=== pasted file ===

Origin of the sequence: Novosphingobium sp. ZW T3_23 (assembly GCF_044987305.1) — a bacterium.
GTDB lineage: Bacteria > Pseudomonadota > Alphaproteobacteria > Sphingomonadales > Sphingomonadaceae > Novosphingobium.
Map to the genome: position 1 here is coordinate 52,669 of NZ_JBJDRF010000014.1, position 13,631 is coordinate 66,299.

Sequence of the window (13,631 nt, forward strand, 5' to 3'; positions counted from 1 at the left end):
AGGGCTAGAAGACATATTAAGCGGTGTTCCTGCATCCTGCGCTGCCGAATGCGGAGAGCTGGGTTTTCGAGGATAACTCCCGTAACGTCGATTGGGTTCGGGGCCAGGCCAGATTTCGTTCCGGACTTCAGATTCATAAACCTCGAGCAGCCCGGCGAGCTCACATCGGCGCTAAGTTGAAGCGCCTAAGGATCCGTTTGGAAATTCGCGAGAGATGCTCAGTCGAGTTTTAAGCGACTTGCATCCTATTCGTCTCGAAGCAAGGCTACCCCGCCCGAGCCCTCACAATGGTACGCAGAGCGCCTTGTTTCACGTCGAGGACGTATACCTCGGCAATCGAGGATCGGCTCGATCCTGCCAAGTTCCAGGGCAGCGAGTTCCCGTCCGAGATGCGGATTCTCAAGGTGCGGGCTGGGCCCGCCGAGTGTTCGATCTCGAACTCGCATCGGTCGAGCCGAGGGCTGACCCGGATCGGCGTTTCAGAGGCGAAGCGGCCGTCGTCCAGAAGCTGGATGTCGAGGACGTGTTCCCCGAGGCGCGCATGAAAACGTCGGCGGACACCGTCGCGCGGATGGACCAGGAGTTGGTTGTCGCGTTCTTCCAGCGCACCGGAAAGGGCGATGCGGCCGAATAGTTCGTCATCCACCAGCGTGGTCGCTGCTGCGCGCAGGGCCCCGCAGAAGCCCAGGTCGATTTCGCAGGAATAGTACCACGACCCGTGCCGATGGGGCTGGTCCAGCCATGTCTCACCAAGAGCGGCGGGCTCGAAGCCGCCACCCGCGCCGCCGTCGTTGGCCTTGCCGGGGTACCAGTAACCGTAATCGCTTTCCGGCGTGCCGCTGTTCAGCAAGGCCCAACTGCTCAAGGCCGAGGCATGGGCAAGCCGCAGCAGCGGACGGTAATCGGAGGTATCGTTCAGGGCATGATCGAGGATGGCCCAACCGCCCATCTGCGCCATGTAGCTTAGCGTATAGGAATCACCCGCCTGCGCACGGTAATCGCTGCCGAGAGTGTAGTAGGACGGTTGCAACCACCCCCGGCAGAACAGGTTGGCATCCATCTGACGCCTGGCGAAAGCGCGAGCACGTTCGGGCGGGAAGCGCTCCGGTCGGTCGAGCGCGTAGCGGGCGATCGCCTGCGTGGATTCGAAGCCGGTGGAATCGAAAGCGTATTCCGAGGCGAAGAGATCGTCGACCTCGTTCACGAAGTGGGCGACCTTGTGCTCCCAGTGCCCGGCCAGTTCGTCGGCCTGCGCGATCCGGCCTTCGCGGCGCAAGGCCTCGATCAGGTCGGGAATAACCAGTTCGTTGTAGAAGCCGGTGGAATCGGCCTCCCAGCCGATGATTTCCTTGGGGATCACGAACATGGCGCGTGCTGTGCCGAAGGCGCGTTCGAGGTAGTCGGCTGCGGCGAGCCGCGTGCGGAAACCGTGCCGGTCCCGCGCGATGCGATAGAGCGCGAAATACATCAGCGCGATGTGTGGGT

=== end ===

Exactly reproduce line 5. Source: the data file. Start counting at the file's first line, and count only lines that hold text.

AGGGCTAGAAGACATATTAAGCGGTGTTCCTGCATCCTGCGCTGCCGAATGCGGAGAGCTGGGTTTTCGAGGATAACTCCCGTAACGTCGATTGGGTTCGGGGCCAGGCCAGATTTCGTTCCGGACTTCAGATTCATAAACCTCGAGCAGCCCGGCGAGCTCACATCGGCGCTAAGTTGAAGCGCCTAAGGATCCGTTTGGAAATTCGCGAGAGATGCTCAGTCGAGTTTTAAGCGACTTGCATCCTATTCGTCTCGAAGCAAGGCTACCCCGCCCGAGCCCTCACAATGGTACGCAGAGCGCCTTGTTTCACGTCGAGGACGTATACCTCGGCAATCGAGGATCGGCTCGATCCTGCCAAGTTCCAGGGCAGCGAGTTCCCGTCCGAGATGCGGATTCTCAAGGTGCGGGCTGGGCCCGCCGAGTGTTCGATCTCGAACTCGCATCGGTCGAGCCGAGGGCTGACCCGGATCGGCGTTTCAGAGGCGAAGCGGCCGTCGTCCAGAAGCTGGATGTCGAGGACGTGTTCCCCGAGGCGCGCATGAAAACGTCGGCGGACACCGTCGCGCGGATGGACCAGGAGTTGGTTGTCGCGTTCTTCCAGCGCACCGGAAAGGGCGATGCGGCCGAATAGTTCGTCATCCACCAGCGTGGTCGCTGCTGCGCGCAGGGCCCCGCAGAAGCCCAGGTCGATTTCGCAGGAATAGTACCACGACCCGTGCCGATGGGGCTGGTCCAGCCATGTCTCACCAAGAGCGGCGGGCTCGAAGCCGCCACCCGCGCCGCCGTCGTTGGCCTTGCCGGGGTACCAGTAACCGTAATCGCTTTCCGGCGTGCCGCTGTTCAGCAAGGCCCAACTGCTCAAGGCCGAGGCATGGGCAAGCCGCAGCAGCGGACGGTAATCGGAGGTATCGTTCAGGGCATGATCGAGGATGGCCCAACCGCCCATCTGCGCCATGTAGCTTAGCGTATAGGAATCACCCGCCTGCGCACGGTAATCGCTGCCGAGAGTGTAGTAGGACGGTTGCAACCACCCCCGGCAGAACAGGTTGGCATCCATCTGACGCCTGGCGAAAGCGCGAGCACGTTCGGGCGGGAAGCGCTCCGGTCGGTCGAGCGCGTAGCGGGCGATCGCCTGCGTGGATTCGAAGCCGGTGGAATCGAAAGCGTATTCCGAGGCGAAGAGATCGTCGACCTCGTTCACGAAGTGGGCGACCTTGTGCTCCCAGTGCCCGGCCAGTTCGTCGGCCTGCGCGATCCGGCCTTCGCGGCGCAAGGCCTCGATCAGGTCGGGAATAACCAGTTCGTTGTAGAAGCCGGTGGAATCGGCCTCCCAGCCGATGATTTCCTTGGGGATCACGAACATGGCGCGTGCTGTGCCGAAGGCGCGTTCGAGGTAGTCGGCTGCGGCGAGCCGCGTGCGGAAACCGTGCCGGTCCCGCGCGATGCGATAGAGCGCGAAATACATCAGCGCGATGTGTGGGT